Airlines to Obama administration: Don't ground flights again in October

A4A said that 600,000 passengers were delayed on flights because of the sequester. From April 21-27, the FAA purposely held back flights at major airports that were otherwise ready to go to manage traffic with a staff that was reduced by about 10 percent.

The FAA said at the time that it did not have a choice other than implementing a "traffic management" plan.

Republicans in Congress argued that the FAA was purposely inconveniencing passengers to win political points in the fight over the sequester for the Obama administration.

Congress eventually passed a bill to allow the FAA to move $253 million from its fund for airport improvements to end the furloughs for air traffic controllers.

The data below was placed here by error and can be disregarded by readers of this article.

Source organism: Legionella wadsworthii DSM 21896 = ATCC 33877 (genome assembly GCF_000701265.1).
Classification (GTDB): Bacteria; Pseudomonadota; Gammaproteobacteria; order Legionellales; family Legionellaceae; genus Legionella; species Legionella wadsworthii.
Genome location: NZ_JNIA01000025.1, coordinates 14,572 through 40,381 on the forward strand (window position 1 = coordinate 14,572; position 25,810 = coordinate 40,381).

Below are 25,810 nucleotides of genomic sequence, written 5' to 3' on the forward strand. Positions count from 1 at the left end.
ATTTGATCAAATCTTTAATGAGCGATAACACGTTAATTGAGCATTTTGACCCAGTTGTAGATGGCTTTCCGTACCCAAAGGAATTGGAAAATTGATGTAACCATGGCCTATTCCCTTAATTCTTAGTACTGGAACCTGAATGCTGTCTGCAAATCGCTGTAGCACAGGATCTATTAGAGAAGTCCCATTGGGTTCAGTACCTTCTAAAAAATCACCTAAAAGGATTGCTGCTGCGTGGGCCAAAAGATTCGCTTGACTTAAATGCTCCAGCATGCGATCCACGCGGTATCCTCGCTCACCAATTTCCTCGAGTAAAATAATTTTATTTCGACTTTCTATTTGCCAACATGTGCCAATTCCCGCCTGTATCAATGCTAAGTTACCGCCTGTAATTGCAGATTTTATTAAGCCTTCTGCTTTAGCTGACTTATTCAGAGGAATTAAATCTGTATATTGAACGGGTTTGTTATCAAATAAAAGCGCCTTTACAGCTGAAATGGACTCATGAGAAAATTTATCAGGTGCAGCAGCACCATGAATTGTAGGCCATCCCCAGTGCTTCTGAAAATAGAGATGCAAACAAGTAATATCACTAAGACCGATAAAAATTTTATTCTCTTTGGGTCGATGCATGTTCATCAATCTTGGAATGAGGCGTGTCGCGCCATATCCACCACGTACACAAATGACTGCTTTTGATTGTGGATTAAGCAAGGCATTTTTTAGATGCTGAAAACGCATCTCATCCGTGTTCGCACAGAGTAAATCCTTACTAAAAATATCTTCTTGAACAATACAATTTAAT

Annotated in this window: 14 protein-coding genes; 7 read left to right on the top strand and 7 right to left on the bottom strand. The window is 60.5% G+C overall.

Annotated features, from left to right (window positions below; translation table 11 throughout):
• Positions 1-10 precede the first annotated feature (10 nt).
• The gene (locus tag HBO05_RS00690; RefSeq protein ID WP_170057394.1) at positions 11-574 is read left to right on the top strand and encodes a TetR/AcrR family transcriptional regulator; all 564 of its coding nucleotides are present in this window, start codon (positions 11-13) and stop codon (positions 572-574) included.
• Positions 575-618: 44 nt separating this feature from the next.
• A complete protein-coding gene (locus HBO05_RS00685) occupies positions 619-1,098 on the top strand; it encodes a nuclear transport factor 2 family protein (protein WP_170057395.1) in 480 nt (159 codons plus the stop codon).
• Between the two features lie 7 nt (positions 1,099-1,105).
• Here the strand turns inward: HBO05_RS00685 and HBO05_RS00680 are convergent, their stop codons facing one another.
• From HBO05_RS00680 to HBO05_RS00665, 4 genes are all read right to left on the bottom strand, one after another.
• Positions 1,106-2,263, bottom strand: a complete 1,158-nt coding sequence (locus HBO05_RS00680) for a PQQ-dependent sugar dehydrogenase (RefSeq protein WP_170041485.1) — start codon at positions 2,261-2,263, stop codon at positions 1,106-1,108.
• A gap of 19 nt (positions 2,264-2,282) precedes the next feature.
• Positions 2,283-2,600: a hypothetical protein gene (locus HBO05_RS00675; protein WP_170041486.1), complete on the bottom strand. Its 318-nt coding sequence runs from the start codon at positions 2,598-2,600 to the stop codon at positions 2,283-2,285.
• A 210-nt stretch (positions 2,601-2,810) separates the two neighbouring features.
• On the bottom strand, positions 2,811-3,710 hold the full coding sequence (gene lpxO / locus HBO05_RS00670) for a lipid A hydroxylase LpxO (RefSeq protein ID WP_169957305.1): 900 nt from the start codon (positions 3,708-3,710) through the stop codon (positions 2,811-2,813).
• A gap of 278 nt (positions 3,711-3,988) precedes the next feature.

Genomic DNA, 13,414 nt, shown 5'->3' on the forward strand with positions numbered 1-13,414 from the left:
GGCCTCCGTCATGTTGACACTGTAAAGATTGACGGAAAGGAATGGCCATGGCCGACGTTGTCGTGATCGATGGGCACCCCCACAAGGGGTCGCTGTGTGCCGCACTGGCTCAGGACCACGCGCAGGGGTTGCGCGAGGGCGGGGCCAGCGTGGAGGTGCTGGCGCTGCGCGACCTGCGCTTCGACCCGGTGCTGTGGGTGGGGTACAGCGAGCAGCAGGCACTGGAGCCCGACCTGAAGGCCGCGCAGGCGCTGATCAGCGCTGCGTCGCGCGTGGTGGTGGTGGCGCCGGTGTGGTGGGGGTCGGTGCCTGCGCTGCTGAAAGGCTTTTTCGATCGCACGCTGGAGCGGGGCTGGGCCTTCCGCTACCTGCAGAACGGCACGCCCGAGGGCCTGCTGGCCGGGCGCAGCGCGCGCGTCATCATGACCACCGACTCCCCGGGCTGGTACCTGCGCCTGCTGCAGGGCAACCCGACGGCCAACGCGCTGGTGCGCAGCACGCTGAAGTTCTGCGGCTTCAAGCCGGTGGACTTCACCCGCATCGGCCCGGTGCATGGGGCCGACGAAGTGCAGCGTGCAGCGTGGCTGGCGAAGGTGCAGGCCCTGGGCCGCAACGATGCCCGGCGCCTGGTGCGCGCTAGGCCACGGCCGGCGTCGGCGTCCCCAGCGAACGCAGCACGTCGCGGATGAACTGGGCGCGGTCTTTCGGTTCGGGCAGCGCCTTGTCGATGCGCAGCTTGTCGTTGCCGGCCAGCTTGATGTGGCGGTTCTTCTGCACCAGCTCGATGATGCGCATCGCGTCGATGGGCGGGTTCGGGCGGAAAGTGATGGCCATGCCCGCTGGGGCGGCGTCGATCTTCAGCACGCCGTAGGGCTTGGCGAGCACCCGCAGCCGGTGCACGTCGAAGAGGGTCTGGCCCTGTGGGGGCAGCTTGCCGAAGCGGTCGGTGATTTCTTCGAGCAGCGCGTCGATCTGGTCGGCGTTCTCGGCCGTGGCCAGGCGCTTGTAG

A4A's Elwell said on Thursday the high-profile standoff over flight delays raised awareness about the airline industry by capturing "100 percent of the nation's attention for six days."

"That validates to us how important we are on a day-to-day basis," Elwell said. 

A4A said the sequester flight delays cost airlines about $50 million in lost revenue. 

The group predicted on Thursday that there would be a "modest increase" in airline passenger traffic this summer now that the flight tower staffing is back at normal levels.

The expected increase, about one percent, would not eclipse the existing peak for summer travel in 2007 though, A4A said.

In that year, A4A said 218 million people flew from June through August. The association is predicting 209 million people will take flights during the same months this year.

The airline group's full report on passenger traffic can be read here.